Cash on Cash Return in Real Estate Explained Simply

Hi, I’m going to be talking about cash-on-cash return in real estate explained simply. Read Our post cash on cash return in real estate and post your opinion below also share it on social media.

Many Re Investing Metrics

In case you haven’t noticed there is a dizzying array of financial metrics in the real estate investing world.

Out of all these financial metrics, there’s three that really have remained the tried-and-true those are Noi, Cap rate and cash on cash return.

Cash on Cash Return in Real Estate

The Cap rate and the cash-on-cash return are incredibly similar.

Yearly % Received In Rent

If you don’t know what a cap rate is essentially the yearly return that you receive through rental income.

But the cap rate has a fatal flaw; it doesn’t calculate the mortgage for the property or fact that almost all real estate investors do. Especially commercial real estate investors are going to be using long-term debt or mortgages to finance the property.

3.5% Vs.4% Loan Rate

Let’s say for instance you had to choose between a 4% loan and a 3.5% loan and you had the choice between putting 20% down and 10% Down.

As you can see these varying types of loans can have drastic effects on your returns and this is where cash-on-cash return comes into play.

Mortgage Drastically Effects Returns

When you calculate things like different rates, different down payments, and different loan amortization structures and loans in general.

You have to include the cash on cash return when you are doing your rate of return.

Do you calculate cash on cash return?

Well, the cash on cash return is the yearly cash flow divided by the down payment. Say we have three things here.

$10,000 in yearly income, we have a $5,000 yearly mortgage and we have $1000 in yearly taxes on a single-family residence that we have just purchased.

So in order to calculate the cash flow to take the yearly income, we have to subtract the mortgage and then we have to subtract the taxes going to give us $4,000 in cash flow for that year.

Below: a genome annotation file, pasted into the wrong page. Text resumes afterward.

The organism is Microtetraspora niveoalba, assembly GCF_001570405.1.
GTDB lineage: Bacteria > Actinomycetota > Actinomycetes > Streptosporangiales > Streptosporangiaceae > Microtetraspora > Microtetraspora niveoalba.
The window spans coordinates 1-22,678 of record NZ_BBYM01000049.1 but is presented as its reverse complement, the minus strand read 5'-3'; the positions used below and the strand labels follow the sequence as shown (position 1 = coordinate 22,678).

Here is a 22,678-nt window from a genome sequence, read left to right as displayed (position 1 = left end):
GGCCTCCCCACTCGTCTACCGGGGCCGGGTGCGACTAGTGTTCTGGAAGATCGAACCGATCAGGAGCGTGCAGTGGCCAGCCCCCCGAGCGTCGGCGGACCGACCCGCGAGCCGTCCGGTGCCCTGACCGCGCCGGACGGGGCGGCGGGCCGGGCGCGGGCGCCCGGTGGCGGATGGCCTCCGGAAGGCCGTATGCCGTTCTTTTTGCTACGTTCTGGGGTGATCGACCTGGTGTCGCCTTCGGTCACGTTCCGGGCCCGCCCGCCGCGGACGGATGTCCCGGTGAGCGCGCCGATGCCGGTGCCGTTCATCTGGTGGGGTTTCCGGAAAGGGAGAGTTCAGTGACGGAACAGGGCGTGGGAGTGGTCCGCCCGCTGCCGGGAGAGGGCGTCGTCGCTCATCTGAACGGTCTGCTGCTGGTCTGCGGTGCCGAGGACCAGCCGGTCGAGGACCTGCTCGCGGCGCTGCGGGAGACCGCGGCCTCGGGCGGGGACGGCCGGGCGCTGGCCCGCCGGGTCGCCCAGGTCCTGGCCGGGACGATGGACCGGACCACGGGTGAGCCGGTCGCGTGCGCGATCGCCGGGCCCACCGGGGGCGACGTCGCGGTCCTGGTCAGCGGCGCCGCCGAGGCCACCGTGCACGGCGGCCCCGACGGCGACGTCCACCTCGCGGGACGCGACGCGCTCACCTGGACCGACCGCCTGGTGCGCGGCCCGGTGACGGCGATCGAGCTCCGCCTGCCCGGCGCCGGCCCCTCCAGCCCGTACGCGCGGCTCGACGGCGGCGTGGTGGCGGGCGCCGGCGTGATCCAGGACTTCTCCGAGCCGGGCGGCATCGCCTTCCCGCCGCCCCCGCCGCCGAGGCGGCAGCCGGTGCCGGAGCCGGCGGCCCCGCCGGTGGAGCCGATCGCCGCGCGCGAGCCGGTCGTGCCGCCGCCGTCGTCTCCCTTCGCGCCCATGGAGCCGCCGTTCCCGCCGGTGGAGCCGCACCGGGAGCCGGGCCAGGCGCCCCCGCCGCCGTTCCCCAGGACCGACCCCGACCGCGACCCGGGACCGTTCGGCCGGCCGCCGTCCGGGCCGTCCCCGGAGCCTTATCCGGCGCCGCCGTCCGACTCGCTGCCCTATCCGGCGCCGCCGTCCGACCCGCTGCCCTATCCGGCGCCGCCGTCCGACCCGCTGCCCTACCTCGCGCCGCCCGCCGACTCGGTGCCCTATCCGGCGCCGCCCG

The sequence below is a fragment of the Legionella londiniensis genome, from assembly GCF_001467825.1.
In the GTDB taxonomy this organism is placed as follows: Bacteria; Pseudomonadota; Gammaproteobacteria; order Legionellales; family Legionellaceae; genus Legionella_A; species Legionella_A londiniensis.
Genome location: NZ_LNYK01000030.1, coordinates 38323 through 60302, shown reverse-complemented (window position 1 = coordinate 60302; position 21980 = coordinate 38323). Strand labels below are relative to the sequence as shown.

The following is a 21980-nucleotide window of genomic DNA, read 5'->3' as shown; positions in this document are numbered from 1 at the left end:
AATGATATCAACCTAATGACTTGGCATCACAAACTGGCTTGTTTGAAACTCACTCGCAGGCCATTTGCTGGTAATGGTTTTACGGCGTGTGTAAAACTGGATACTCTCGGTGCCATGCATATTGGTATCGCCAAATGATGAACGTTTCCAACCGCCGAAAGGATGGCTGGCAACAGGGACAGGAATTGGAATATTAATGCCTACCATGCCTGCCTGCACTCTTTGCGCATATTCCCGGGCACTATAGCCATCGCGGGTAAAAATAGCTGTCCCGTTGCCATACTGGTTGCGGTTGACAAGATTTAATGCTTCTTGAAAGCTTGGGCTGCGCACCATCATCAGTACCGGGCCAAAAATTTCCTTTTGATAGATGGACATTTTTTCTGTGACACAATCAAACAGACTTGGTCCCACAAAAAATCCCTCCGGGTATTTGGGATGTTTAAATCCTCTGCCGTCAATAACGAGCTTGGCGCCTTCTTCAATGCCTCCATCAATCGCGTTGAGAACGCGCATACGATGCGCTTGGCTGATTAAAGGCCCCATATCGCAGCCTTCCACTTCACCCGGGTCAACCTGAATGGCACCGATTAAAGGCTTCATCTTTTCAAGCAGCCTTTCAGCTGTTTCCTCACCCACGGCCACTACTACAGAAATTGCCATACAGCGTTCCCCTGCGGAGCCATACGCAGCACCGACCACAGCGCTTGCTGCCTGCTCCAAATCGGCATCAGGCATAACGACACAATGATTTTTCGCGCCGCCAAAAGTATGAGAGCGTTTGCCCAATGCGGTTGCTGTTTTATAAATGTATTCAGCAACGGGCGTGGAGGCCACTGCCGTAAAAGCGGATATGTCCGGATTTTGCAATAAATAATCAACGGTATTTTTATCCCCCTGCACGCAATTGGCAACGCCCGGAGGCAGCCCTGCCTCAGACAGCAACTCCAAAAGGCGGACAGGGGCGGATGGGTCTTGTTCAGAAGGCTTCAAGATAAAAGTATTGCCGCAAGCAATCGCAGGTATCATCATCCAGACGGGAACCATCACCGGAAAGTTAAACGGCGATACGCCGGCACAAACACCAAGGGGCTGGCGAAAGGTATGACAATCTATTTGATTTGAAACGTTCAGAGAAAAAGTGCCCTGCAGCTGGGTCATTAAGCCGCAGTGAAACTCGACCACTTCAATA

So had a $100,000 property that we purchased and we put 20% down on it that’s going to be $20,000 and that’s going to be our down payment.

20% Cash on Cash Return

In this hypothetical example, we get a 20% cash-on-cash return and in my area, a 20% cash-on-cash return is going to be more than acceptable.

But this could vary depending on your location and your standards of what a good investment is.

Real Estate Cash on Cash is Always Higher

Notice that cash-on-cash returns are almost always more than cap rates and this is simply because. The mortgage on a property or the financing of the property actually increases your return.

More Returns = More Risk

At the same time, it also increases the risk which is seen universally across the board with all investments.

What is “Risk” in Real Estate?

Well, when you hold a mortgage on a property there are many things that could go wrong.

Let’s say a tenant moves out and the yearly income that you receive for those few months is totally gone and you get hit month after month with a mortgage.

If that mortgage payment continually hits you and wipes out the cash reserves you may actually go bankrupt on the property and get foreclosed upon.

So that is where a lot of the factors of risk come involved when you actually finance a property.

Watch Video

Leave a Reply

Your email address will not be published. Required fields are marked *